Basically, the advice given here is all about surviving in a crowd of people when law and order begins to break down and things escalate into violent confrontation. The first rule of survival is to read the signs around you. If you hear people shouting, glass breaking, police sirens, see smoke from burning cars, the obvious thing to do is to take cover or get as far away as possible.
At home or abroad, it is possible to get caught up in a civil disturbance and the advice given below is largely common sense but it makes you think about what you would do in such a situation. In escalating street violence, when people are behaving mindlessly and the authorities are trying to stamp on the trouble before it gets out of hand, events move fast and it is not so easy to calmly think through what to do. People who are in the wrong place at the wrong time do get hurt in these street conflict situations.
Protests and demonstrations are rarely spontaneous and if they are, they usually only involve a limited number of people who are of like mind. Most protests and demonstrations are carefully organized and there is fair warning that, on a certain day, at a certain time, in a certain place, the protesters plan to rally. The organizers of these events do not want conflict, they just want their voices heard and they want as many people as possible to join their cause.
Things go wrong because anti–social elements see these protests and demonstrations as an opportunity to move matters to the next level so they infiltrate the demonstration and incite violence. Violence can also flare up because emotions run high among the protesters and the target of this anger is often the police who are trying to control the situation.
Property is also a target for this burst of anger and frustration and it is usually when a small number of people start damaging property that the police take affair and trouble escalates. If any of the protesters attack the police (throw stones, punch a police officer, etc.) the police response is to use tougher measures in return in an effort to isolate and arrest the key troublemakers. The police are not too forgiving in these situations and innocent people do get arrested or injured by mistake. Riots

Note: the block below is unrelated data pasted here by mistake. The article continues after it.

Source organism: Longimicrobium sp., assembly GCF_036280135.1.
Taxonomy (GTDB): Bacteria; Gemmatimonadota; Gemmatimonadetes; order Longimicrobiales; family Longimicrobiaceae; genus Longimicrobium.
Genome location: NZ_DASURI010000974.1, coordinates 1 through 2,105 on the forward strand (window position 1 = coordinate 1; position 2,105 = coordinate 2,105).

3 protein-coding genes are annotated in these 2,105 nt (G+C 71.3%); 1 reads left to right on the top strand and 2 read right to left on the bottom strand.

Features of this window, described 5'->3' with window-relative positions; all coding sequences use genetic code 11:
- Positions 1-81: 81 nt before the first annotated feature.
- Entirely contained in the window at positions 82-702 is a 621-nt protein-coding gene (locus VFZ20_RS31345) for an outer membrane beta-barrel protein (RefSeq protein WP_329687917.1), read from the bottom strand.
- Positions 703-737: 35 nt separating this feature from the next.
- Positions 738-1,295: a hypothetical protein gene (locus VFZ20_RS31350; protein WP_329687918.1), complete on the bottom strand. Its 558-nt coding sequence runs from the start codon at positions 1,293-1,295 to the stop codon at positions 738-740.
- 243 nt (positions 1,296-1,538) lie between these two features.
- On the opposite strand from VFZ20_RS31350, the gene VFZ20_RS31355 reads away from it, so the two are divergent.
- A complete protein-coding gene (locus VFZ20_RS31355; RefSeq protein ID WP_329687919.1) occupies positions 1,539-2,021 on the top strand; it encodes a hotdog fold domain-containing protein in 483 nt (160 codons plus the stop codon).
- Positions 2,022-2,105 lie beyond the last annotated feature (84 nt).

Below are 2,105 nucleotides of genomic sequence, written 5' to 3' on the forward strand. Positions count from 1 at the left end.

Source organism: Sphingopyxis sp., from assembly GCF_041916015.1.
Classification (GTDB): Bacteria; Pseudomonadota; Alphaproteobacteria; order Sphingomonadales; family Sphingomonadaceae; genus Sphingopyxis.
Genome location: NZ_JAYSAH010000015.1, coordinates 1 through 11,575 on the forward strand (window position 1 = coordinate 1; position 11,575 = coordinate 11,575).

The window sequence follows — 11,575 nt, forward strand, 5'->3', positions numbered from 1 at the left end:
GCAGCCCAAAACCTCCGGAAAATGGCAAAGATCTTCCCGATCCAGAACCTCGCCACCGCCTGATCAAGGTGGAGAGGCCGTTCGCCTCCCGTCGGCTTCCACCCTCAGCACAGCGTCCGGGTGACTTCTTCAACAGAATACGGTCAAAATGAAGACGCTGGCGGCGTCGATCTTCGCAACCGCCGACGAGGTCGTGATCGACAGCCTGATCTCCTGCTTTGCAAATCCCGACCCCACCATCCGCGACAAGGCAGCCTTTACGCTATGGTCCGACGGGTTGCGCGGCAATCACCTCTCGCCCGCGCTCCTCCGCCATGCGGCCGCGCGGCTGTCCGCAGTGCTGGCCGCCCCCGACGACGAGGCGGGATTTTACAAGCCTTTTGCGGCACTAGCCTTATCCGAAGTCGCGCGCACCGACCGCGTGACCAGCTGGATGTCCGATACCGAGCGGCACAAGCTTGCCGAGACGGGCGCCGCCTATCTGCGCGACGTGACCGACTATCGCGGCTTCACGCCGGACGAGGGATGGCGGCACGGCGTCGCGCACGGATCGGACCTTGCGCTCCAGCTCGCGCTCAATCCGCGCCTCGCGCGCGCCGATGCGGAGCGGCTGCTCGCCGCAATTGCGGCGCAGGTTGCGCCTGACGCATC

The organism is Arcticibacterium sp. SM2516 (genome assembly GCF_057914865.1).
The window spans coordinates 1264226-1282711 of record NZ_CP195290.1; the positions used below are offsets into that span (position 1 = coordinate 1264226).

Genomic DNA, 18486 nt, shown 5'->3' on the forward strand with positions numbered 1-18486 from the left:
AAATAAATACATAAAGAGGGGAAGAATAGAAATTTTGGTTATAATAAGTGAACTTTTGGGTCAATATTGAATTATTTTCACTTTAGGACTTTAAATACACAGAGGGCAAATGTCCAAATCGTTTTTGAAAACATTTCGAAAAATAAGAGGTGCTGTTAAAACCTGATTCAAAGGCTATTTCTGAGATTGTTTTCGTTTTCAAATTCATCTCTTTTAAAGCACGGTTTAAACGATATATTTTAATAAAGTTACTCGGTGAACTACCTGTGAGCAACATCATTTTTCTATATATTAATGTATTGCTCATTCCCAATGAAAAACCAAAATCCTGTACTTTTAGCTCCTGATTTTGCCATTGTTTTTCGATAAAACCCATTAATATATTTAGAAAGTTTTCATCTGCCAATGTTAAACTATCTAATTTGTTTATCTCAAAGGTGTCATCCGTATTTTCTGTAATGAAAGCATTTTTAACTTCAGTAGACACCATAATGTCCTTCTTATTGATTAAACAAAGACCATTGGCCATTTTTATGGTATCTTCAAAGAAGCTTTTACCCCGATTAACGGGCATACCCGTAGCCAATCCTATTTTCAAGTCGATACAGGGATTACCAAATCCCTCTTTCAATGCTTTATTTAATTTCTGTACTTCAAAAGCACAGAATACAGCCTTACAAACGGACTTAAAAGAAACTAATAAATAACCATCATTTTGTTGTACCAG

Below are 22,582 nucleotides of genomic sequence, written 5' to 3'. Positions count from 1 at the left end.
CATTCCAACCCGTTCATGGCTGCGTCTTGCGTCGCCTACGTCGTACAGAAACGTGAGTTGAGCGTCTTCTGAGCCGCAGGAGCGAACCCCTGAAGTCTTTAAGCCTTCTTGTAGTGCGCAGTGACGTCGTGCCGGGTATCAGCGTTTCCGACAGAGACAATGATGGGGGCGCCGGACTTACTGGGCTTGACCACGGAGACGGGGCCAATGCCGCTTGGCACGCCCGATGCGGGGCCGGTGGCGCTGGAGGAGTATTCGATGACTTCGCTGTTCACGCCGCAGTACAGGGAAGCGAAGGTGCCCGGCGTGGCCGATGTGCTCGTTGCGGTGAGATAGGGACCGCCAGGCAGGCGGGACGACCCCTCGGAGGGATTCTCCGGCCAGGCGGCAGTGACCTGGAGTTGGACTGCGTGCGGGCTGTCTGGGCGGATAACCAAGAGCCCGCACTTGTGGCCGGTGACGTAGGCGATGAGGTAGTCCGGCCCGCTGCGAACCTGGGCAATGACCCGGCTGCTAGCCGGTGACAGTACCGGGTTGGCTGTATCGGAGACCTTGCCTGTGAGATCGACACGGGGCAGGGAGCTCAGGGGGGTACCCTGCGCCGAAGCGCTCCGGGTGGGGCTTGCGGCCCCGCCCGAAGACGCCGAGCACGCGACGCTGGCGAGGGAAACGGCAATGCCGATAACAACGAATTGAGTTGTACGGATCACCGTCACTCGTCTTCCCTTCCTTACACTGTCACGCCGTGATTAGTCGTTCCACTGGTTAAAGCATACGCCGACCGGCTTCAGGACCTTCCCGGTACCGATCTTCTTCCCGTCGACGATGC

Riots are relatively rare in most countries. A riot is a number of determined people making a decided attempt to overthrow an unpopular regime, in effect an armed conflict and the prelude to civil war. Authorities respond with the appropriate degree of force. They use the military and riot police to get the situation rapidly under control and extreme force is used, often with little warning, in a determined effort to eliminate the ringleaders and to panic and disperse the rioters. If a riot becomes protracted you end up with civil war.
Anyone taking part in a protest or demonstration runs the risk of being arrested or being seriously injured. This is a risk they are prepared to accept. For this reason, stay away. Curiosity is the main magnet that draws innocent people to the scene of a protest. Innocent people run the same risk of arrest or injury as the people involved.
An angry mob is dangerous and unpredictable so if you are not directly involved you have two great dangers, the mob and those trying to control the affray.
If you are caught up in such a situation, do not get involved. This may mean taking control of your own indignation, for example, if you see riot police being (in your opinion) brutal with a prisoner, do not start your own protest. They will arrest you simply because they don't have the time to debate matters with you.
Do not confront or argue with the protesters, as they will see you as "the enemy." Do not take photos; the mob and the authorities will both react negatively to this. Stay on the sidelines and look for a means of escape. If you are caught in the crowd